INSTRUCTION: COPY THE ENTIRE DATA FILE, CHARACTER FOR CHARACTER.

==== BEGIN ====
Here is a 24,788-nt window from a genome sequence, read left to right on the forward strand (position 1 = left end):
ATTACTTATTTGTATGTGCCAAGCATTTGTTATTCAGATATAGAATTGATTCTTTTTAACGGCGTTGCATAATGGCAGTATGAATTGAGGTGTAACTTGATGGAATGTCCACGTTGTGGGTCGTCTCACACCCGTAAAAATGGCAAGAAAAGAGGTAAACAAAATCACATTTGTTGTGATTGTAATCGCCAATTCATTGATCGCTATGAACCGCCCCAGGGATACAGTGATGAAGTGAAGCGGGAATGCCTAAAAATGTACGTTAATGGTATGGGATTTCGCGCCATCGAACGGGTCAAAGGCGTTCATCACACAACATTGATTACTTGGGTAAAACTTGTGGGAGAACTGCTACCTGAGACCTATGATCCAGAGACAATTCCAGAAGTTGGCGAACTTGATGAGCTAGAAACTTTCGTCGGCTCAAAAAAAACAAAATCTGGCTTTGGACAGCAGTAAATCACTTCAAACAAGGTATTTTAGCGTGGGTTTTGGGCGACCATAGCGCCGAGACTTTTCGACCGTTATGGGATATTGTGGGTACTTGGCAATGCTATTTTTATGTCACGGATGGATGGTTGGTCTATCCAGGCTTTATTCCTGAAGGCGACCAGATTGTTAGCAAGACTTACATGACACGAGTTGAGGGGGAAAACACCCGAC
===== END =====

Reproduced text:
Here is a 24,788-nt window from a genome sequence, read left to right on the forward strand (position 1 = left end):
ATTACTTATTTGTATGTGCCAAGCATTTGTTATTCAGATATAGAATTGATTCTTTTTAACGGCGTTGCATAATGGCAGTATGAATTGAGGTGTAACTTGATGGAATGTCCACGTTGTGGGTCGTCTCACACCCGTAAAAATGGCAAGAAAAGAGGTAAACAAAATCACATTTGTTGTGATTGTAATCGCCAATTCATTGATCGCTATGAACCGCCCCAGGGATACAGTGATGAAGTGAAGCGGGAATGCCTAAAAATGTACGTTAATGGTATGGGATTTCGCGCCATCGAACGGGTCAAAGGCGTTCATCACACAACATTGATTACTTGGGTAAAACTTGTGGGAGAACTGCTACCTGAGACCTATGATCCAGAGACAATTCCAGAAGTTGGCGAACTTGATGAGCTAGAAACTTTCGTCGGCTCAAAAAAAACAAAATCTGGCTTTGGACAGCAGTAAATCACTTCAAACAAGGTATTTTAGCGTGGGTTTTGGGCGACCATAGCGCCGAGACTTTTCGACCGTTATGGGATATTGTGGGTACTTGGCAATGCTATTTTTATGTCACGGATGGATGGTTGGTCTATCCAGGCTTTATTCCTGAAGGCGACCAGATTGTTAGCAAGACTTACATGACACGAGTTGAGGGGGAAAACACCCGAC